Another goal is to make it easier for patients to get their medications. When appropriate, we prescribe a 90-day supply with refills for the entire year, and when possible, we arrange for all their medications to be refilled at the same time. For delivery, we’ve discovered that one size does not fit all. Some people struggle with transportation and want their medications delivered, while others don’t trust the mail system and prefer to pick up their medications. We work to understand what patients’ needs are and then discuss how we can help them receive their medications in their preferred manner.
Lessons learned along the way
We’ve learned that having a good discussion with the patient is key to better adherence. Helping patients understand a medication’s purpose and the importance of taking it consistently is essential. It seems obvious, but we’ve noticed that patients are much more compliant if they understand the reasons behind the medications and how their health and well-being can improve by taking them. We also strive to avoid judgment when people tell us they’re not taking their medication. For many of them, there are other considerations at play. For example, they may not have the money, forcing them to choose between food and medication. Listening and trying to find ways to help is always our goal. Ultimately, we want them to view us as a partner they can trust in improving their health.
Additionally, we noticed patients tend to delay filling their prescriptions at the end of the year. Unfortunately, that can lead to them waiting too long to fill the prescription or misjudging what they have left, leaving them without any medication. To address this, we have conversations with patients about the importance of a new prescription every year and what to do with unused medications.
Along with medication adherence for chronic disease management, we also reconcile medications after every known transition of care, such as after a discharge from a hospital or skilled nursing facility. This has proven beneficial because many changes occur during hospitalizations, including holding and/or discontinuing medications. By ensuring we reconcile medications at these transition times, we can avoid confusion and help the patient consistently take the medications they should.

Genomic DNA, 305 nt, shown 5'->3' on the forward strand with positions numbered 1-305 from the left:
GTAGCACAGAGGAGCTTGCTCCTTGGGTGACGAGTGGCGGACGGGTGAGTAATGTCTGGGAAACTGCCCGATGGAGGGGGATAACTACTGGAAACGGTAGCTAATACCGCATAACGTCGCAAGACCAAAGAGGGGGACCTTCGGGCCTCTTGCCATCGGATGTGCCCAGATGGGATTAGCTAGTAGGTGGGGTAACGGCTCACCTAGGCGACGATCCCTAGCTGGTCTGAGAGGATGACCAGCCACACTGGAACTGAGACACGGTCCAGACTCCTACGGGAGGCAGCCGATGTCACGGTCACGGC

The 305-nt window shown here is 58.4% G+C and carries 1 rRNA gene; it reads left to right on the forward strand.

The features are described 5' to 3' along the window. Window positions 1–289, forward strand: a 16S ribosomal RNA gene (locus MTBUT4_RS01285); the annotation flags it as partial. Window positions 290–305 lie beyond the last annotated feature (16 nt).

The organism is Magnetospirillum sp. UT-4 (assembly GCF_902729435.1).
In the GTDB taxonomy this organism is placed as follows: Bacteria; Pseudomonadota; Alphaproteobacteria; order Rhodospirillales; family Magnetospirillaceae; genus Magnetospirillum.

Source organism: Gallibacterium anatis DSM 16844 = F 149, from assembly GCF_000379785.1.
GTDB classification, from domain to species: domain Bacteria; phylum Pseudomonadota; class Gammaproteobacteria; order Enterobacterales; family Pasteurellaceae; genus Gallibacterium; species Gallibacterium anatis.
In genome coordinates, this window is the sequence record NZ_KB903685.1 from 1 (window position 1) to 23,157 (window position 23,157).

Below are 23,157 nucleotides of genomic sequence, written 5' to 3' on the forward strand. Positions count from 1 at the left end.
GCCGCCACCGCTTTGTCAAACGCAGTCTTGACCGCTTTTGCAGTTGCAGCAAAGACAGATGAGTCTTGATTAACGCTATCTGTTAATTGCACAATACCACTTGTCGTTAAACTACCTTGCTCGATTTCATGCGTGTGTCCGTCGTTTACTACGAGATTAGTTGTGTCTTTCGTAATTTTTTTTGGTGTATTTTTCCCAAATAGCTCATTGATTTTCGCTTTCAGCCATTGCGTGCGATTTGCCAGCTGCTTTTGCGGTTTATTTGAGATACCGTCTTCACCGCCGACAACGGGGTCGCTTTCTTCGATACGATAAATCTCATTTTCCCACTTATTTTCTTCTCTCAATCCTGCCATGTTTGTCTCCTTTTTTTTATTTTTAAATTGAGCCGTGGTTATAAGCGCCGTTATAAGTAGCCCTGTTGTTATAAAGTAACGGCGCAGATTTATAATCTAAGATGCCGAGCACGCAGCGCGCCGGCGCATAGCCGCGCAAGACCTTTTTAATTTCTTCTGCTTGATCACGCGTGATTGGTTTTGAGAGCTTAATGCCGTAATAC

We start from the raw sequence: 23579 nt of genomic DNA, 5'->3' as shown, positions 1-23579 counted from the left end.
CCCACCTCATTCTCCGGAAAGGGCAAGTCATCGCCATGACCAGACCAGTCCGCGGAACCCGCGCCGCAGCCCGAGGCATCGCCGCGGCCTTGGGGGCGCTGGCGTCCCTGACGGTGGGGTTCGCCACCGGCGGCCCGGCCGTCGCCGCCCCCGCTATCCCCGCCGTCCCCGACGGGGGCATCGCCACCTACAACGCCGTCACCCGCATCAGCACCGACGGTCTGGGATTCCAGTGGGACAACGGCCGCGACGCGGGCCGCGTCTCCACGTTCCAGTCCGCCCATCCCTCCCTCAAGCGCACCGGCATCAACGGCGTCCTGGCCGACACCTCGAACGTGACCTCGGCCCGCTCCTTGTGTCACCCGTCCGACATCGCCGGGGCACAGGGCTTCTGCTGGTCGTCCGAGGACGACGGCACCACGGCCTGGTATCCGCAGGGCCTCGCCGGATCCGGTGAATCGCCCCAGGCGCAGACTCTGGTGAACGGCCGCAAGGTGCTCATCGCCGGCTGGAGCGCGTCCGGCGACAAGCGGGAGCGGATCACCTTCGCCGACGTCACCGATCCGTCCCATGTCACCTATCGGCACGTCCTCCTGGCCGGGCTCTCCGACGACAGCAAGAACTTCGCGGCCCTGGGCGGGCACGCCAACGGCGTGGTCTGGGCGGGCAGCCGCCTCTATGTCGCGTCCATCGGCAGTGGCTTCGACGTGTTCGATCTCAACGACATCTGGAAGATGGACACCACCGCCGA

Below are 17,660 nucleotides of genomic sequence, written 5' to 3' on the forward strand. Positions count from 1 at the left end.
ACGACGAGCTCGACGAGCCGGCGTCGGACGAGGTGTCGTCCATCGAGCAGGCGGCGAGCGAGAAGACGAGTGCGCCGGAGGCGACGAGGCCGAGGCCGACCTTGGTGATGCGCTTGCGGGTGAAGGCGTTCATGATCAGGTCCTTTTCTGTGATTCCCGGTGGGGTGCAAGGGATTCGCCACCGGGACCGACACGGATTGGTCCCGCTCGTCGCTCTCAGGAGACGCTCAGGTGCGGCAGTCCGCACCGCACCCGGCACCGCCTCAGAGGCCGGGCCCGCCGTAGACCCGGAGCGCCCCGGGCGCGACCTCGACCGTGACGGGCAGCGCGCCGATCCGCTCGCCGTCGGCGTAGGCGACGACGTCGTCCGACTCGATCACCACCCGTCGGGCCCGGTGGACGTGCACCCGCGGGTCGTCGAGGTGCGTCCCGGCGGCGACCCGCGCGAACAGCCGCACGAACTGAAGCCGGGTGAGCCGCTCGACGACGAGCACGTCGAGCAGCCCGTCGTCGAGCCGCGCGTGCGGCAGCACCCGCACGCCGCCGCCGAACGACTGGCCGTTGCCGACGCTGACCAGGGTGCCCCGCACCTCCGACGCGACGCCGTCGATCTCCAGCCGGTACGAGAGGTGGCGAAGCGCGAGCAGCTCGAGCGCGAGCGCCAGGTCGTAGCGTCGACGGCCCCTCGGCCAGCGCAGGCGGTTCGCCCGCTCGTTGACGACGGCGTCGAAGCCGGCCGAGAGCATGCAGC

Our data-driven, patient-focused approach to medication adherence is working well. By using data from the MAT report to guide outreach and conversation, we are seeing more patients regularly filling and taking their medications. Previously, we would review four pages listing names of patients we wanted to monitor. Now, that list is less than half a page long, which shows a vast improvement in our patient population’s medication adherence.
With these outreach efforts, patients feel valued and supported in addressing what can be a complex problem of staying adherent to medication prescriptions. We have worked to identify the gaps in adherence, understand and address our patients’ needs, and simplify the process, all of which has ultimately improved patient health outcomes.
Juan Maldonado, MD, was born and raised in South Texas. After graduating from the University of Texas Southwestern Medical Center in 1996, he settled in Harlingen, Texas, to practice family medicine. He has led a family medicine practice for the past 25 years.